Egyptian kolkas is a delicious taro root stew made with a garlicky cilantro green sauce, taro, and homemade broth. I've never cooked with taro until trying this dish in Egypt, and this taro recipe one of my favorites!
As I've been discovering how time-consuming Middle Eastern food is, I've got a hack for this recipe at the bottom of the post. The taro root and garlic cilantro sauce can be frozen separately, turning this into a 20-minute weeknight dinner.
If you aren't sure what taro looks like at the grocery store, it's a root vegetable. You might need to search for it at an Asian or Middle Eastern supermarket. When I find it, I buy it all up and stick it in my freezer (similar to what I do with fresh mulukhiyah).
Ingredients You'll Need:
- Taro root: The main ingredient for this recipe is taro root. I recommend buying taro root fresh when you can find it. I really like this dish a lot, so I buy taro root in bulk when it is available. To freeze taro root, peel and chop it into 1" (2.5 cm) squares. If you are unable to find taro root, you can substitute white potato for this recipe.
- Broth: My favorite broth for this recipe is homemade duck broth. Chicken broth and vegetable broth are suitable options as well.
- Swiss chard: I use roughly chopped regular swiss chard for this recipe. I think any type of chard or greens will work, but it might change the flavor a bit.
- Fresh garlic: You definitely need whole fresh garlic cloves for this recipe. Jarred garlic, garlic flakes, garlic powder, or chopped garlic are not appropriate substitutes.
- Fresh cilantro (coriander): I recommend using only the leaves of the cilantro (coriander), however, if you are in a rush, you can use the stems as well.
- Ghee: I highly recommend using ghee to get the right flavor, however it's not the end of the world if you use butter or olive oil. Just make sure that you don't burn the butter or olive oil with too hot of a pan.
Tips For The Garlic Cilantro Green Sauce
This sauce is AMAZING! I want to put it on everything. It's the flavors of the ghee, roasted caramelized garlic, and fresh cilantro that really makes this sauce delicious. Here are some of my tips for making this sauce:
- Use ghee. My favorite fat of choice for this recipe is ghee hands down. Ghee is clarified butter and it has a little bit different taste to butter. If you can't find ghee, you can use butter, just don't overheat the pan.
- Don't let the ghee get too hot. The garlic is roasting and caramelizing in the pan, so make sure the pan is not too hot. Otherwise, the outside will burn and the inside of the garlic will not cook. I set the stovetop to medium-high heat for the first 3 or 4 minutes, then turn it down to medium heat until the garlic is fully cooked.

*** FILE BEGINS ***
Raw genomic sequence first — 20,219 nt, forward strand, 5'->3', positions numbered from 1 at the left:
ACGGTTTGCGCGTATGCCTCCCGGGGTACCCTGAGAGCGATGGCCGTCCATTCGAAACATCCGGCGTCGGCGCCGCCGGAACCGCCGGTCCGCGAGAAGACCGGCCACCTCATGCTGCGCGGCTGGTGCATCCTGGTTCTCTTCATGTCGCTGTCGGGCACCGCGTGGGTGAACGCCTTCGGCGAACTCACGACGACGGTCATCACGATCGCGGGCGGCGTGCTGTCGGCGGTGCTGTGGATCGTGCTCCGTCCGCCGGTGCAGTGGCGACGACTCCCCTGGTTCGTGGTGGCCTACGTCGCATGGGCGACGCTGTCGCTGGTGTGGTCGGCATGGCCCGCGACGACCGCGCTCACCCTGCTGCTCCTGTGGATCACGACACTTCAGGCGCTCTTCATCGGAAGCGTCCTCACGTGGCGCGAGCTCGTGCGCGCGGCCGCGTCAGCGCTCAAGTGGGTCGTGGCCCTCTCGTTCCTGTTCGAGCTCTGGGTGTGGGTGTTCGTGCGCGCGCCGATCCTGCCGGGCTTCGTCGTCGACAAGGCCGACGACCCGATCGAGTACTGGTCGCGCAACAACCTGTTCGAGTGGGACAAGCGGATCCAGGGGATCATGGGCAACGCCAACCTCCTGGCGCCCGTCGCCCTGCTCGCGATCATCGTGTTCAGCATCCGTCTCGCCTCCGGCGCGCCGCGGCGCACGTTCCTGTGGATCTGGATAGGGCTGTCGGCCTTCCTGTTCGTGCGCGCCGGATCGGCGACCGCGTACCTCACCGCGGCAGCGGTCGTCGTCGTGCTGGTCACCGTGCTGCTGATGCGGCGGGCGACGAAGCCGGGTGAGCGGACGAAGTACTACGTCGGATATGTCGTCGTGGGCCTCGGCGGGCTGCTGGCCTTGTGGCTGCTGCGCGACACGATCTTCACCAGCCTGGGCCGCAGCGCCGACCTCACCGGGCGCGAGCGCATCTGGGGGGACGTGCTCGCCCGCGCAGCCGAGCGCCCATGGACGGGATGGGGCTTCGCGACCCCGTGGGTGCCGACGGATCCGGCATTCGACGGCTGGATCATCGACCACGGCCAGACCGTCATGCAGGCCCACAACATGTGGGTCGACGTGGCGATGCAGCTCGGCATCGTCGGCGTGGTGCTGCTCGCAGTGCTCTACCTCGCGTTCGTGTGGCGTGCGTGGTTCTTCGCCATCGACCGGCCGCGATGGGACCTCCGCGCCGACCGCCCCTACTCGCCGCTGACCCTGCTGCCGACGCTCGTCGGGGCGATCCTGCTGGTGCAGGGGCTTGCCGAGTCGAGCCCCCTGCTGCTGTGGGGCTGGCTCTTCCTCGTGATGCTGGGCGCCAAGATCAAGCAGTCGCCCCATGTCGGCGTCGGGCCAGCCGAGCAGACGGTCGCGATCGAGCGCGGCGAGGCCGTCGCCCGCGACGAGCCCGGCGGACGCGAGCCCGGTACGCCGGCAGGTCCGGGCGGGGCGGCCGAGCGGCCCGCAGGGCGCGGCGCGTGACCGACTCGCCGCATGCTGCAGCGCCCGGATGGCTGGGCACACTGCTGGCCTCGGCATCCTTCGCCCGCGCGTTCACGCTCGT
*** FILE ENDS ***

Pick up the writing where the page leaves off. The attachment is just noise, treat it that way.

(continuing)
- Cover the pan. For the garlic to cook through, cover the pan.
- The garlic is finished cooking when it can be easily mashed with a fork. Using your fork mash the garlic in the pan prior to adding the cilantro and swiss chard.
- The vegetables reduce in size a lot. The cilantro and swiss chard will reduce in size once cooked.
- It's optional to remove the center stem from the swiss chard. My mother-in-law removes the stem, but I keep it to save some time. Because the swiss chard gets blended, you can't really tell a difference texture-wise.
- Use a blender or food processor. You can either use a food processor or a blender for the green sauce.
- If using more than one taro root, cook them separately. Different taro roots may need different cooking times. If you mix them together, you might end up with some pieces really cooked and other pieces undercooked.
What Does Taro Root Taste Like?
Taro root has a similar taste and texture to white potatoes. Taro is slightly firmer than potatoes but has a starchy texture. There is a slightly different after taste than white potatoes.
How To Cook Taro Root
Taro cooks a lot like a potato. First, boil the taro for about 15 to 20 minutes before adding the garlicky cilantro green sauce. Then, add the green sauce and boil for another 5 minutes. When you can easily pierce the taro like butter, the taro is fully cooked. Depending on the taro root itself, the cooking time will vary.
Here's the web story link for how to make kolkas taro root stew.
What Is A Substitute For Taro Root?
Yucca, parsnips, or white potatoes are a good substitute for taro. Although the flavor is not completely the same, these root vegetables come close.
Is This Freezer-Friendly?
Yes! This taro stew is easily frozen in 2 parts:
- Freeze the taro uncooked by peeling it and chopping it into cubes. Add the uncooked taro to a freezer-friendly storage bag.
- Make the kolkas garlic cilantro green sauce. Add the sauce to a freezer-friendly storage bag.
To make kolkas, add the frozen taro to some chicken or duck broth. Boil for 20 minutes, or until the taro root has cooked. Add the defrosted green sauce to the taro and broth mixture. Boil on high for another 5 minutes.
Try Some Other Egyptian Recipes:
- Molokhia with Roasted Chicken
- Meat Stuffed Pita Sandwiches - Hawawshi
- Egyptian Fried Eggplant in Tomato Sauce (Mesa'ah)
- Okra Stew - Bamia
- Smoked Herring Salad (Renga)
- Ful Medames from Scratch
- Egyptian Ta'ameya
- Stuffed Cabbage Rolls (Mahshi Crumb)